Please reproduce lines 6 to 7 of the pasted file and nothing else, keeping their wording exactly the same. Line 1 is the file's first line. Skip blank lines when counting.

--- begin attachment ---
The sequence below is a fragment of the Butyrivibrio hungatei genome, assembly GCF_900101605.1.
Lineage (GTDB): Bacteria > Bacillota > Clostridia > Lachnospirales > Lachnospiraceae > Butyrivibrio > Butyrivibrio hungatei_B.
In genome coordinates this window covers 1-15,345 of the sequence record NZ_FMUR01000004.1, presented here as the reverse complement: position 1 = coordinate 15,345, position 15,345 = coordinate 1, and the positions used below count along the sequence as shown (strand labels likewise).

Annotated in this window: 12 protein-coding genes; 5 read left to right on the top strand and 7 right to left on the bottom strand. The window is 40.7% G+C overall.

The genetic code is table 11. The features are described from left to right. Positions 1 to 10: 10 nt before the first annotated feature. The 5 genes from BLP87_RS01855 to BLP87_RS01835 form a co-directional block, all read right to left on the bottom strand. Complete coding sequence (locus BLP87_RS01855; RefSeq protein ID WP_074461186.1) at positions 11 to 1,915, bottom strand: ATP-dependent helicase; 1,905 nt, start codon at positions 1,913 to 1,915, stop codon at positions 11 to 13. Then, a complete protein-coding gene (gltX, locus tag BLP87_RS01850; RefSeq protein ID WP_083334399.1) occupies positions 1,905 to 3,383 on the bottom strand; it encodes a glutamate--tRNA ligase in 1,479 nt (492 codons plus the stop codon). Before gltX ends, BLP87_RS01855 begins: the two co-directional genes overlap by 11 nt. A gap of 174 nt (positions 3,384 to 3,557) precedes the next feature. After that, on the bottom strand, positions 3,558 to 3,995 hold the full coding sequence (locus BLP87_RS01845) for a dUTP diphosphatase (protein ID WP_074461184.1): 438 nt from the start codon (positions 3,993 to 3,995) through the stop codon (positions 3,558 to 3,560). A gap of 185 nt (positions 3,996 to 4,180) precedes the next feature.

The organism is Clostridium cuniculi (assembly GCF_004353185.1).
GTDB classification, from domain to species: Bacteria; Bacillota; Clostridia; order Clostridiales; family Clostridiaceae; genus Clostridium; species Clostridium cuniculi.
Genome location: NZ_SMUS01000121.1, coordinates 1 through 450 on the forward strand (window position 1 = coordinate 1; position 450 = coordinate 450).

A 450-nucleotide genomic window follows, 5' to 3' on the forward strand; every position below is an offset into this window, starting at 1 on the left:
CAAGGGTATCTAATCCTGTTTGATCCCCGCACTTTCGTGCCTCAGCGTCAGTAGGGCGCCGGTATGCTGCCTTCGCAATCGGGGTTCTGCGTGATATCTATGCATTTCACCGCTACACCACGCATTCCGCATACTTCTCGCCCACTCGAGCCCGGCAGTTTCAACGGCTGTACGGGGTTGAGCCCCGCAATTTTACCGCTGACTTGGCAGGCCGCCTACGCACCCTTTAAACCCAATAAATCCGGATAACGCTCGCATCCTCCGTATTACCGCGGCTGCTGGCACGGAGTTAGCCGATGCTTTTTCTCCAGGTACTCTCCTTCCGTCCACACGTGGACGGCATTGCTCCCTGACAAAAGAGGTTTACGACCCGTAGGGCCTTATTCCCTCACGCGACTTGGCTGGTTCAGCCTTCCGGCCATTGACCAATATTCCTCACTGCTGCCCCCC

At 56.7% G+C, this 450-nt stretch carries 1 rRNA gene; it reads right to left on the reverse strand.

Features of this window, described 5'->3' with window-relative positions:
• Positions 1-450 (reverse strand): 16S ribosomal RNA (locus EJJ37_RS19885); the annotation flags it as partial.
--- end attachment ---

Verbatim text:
The organism is Clostridium cuniculi (assembly GCF_004353185.1).
GTDB classification, from domain to species: Bacteria; Bacillota; Clostridia; order Clostridiales; family Clostridiaceae; genus Clostridium; species Clostridium cuniculi.